Watch as fishers are released into the Cascades
They’re about the size of a house cat, are part of the weasel family and look a lot a ferret with a nice, fluffy tail — but these little suckers have got some teeth on them.
Say hello to your newest neighbor, Whatcom County ... or at least an old friend that is moving back in.
The North Cascades National Park Service Complex announced in a press release Thursday that state, federal and partner biologists will release eight fishers this week in the Skagit River watershed of Ross Lake National Recreation Area. The fisher release, which is scheduled for Wednesday morning, is part of an effort to restore the species to Washington state and is the first planned release in the North Cascades.
“We are very excited to be working with federal, tribal, state, international, and other organizations to bring the fisher back to its historical range.” Washington National Park Fund superintendent Karen Taylor-Goodrich said in the press release. “It has been a multi-year restoration effort in the state and we appreciate the supporters who make this possible.”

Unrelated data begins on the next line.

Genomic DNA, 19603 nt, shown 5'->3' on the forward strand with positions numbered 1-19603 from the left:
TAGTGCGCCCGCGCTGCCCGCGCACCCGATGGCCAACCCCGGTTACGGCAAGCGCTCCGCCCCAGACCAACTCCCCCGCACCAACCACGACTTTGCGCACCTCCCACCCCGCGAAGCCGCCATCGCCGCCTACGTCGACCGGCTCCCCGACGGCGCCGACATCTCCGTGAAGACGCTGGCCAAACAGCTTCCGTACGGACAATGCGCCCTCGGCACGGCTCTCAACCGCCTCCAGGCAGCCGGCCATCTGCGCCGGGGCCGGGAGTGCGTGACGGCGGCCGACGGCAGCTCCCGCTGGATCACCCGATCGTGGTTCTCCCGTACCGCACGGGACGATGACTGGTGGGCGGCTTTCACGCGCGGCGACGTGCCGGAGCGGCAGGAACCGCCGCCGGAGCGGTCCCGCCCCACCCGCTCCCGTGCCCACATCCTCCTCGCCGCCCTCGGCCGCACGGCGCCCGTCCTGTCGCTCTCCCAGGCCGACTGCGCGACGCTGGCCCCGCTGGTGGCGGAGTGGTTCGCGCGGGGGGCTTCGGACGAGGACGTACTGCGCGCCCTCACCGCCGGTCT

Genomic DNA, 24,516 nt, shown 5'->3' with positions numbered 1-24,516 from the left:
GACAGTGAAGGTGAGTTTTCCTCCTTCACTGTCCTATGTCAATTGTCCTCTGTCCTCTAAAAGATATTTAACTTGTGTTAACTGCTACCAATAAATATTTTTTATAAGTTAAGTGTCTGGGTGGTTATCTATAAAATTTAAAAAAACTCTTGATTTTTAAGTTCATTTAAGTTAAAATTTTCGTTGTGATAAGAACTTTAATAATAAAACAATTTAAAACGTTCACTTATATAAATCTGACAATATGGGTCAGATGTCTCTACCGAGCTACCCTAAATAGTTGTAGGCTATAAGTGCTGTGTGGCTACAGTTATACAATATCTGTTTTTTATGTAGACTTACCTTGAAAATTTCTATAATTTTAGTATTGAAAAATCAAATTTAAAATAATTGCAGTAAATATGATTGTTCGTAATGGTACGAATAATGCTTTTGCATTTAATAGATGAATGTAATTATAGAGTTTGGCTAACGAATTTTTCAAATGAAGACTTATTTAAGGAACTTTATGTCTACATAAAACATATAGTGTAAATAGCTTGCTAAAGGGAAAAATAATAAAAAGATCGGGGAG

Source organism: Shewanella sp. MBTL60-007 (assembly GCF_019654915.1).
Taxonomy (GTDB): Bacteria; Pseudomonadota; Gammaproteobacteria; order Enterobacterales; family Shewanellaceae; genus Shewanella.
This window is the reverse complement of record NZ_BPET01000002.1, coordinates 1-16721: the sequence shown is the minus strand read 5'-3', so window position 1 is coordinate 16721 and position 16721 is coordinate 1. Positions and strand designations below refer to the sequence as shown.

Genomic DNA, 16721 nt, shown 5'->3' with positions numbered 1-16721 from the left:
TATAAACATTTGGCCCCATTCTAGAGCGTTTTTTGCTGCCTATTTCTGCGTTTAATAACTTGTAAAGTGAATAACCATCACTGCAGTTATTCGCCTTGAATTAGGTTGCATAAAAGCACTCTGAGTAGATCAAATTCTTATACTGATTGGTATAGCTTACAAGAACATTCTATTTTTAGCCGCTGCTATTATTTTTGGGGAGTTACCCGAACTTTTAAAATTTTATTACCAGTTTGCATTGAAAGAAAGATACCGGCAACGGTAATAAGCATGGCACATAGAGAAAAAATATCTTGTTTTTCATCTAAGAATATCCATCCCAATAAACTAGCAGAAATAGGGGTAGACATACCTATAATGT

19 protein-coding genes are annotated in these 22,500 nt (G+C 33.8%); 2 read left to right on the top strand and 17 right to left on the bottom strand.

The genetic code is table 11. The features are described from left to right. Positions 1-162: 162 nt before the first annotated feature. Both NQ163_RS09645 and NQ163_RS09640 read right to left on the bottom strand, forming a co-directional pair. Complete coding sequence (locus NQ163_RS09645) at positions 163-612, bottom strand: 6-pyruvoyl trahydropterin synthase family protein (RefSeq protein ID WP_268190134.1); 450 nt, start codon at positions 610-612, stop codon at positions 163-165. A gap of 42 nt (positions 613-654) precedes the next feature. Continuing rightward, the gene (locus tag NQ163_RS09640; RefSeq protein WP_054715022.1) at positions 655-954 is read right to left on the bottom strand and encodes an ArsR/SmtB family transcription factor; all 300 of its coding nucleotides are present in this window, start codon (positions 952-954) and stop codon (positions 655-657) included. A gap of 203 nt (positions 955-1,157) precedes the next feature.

Over-trapping and habitat loss eliminated fishers from Washington in the mid 1900s, according to the release, and they’re now listed as an endangered species by the state and are being reviewed for protection under the federal Endangered Species Act. Fisher reintroduction efforts recently occurred on the Olympic Peninsula and near Mount Rainier, and the animals adapted and have begun to reproduce.
Fishers are related to wolverines and otters, according to the release, and are native to the Cascade mountain range. Despite what their name might suggest, they prey on various small mammals, including mountain beavers, squirrels, hares and porcupines.
The fishers to be released Wednesday were captured in Alberta, Canada, were checked out by vets at the Calgary Zoo and will be equipped with radio transmitters to track their movements, the release said. Approximately 80 fishers will be released in the North Cascades.